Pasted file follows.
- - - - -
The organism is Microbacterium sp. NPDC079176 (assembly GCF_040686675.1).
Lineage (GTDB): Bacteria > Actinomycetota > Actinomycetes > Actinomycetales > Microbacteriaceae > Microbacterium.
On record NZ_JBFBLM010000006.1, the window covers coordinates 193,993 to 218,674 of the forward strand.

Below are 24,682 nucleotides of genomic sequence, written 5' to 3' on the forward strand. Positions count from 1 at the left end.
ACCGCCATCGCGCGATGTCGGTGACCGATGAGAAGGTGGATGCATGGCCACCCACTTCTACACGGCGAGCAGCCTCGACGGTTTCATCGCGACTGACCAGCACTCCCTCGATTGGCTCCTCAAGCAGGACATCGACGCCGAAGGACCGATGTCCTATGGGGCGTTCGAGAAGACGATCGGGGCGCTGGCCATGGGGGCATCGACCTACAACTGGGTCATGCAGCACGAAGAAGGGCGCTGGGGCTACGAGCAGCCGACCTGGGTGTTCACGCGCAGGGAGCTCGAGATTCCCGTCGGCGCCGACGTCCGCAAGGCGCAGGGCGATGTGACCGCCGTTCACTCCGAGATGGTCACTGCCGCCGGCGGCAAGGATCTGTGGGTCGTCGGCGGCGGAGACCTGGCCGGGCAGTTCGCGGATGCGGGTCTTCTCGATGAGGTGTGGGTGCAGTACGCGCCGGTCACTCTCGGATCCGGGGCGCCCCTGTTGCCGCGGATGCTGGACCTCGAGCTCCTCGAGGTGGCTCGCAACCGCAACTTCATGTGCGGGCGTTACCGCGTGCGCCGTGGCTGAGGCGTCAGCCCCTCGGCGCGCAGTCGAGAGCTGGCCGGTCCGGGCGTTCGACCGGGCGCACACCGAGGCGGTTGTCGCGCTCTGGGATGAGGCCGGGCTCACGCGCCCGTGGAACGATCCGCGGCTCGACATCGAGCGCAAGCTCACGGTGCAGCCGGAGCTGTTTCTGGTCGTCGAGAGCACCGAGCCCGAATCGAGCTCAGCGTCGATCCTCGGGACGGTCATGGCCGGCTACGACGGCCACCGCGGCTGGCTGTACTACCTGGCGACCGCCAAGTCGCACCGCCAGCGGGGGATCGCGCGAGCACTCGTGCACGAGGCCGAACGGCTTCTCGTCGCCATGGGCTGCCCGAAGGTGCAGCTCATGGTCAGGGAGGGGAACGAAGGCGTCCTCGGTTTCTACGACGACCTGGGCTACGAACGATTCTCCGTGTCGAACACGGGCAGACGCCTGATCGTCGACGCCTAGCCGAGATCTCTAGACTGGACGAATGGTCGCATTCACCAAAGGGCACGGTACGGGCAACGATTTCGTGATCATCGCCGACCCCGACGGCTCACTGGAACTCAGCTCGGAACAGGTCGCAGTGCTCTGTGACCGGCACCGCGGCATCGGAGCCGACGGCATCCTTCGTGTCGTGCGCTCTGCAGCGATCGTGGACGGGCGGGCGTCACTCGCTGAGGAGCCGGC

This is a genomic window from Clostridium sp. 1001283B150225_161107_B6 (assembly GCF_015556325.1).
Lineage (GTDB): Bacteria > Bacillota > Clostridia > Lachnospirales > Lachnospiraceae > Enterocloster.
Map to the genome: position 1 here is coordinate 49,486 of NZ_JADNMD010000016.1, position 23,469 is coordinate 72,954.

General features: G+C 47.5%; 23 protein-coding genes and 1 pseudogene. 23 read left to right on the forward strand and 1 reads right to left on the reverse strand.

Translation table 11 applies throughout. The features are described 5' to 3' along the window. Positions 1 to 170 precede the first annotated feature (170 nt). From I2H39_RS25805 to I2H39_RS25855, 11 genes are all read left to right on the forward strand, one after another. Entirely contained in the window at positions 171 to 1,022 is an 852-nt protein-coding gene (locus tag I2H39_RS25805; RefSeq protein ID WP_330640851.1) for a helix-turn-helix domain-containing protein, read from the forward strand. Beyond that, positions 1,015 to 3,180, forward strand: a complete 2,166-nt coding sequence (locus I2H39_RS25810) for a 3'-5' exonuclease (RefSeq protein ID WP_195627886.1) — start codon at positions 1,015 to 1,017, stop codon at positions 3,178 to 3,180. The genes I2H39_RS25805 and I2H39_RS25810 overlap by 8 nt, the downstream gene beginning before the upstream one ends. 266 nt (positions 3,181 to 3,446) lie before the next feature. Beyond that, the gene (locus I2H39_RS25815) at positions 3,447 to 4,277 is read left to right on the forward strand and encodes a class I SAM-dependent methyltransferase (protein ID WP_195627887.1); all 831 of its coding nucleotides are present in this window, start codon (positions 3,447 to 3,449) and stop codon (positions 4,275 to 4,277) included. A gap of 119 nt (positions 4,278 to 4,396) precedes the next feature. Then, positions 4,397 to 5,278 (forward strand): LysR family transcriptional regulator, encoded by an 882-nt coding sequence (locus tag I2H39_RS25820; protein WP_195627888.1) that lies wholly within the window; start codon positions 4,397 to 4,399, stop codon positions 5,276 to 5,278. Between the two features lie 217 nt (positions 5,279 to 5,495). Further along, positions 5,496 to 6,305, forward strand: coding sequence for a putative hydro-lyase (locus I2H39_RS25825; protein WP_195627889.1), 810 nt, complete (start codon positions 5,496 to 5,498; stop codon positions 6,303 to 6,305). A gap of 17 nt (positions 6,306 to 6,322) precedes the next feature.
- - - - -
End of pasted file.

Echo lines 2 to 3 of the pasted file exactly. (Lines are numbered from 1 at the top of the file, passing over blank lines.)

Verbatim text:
Lineage (GTDB): Bacteria > Actinomycetota > Actinomycetes > Actinomycetales > Microbacteriaceae > Microbacterium.
On record NZ_JBFBLM010000006.1, the window covers coordinates 193,993 to 218,674 of the forward strand.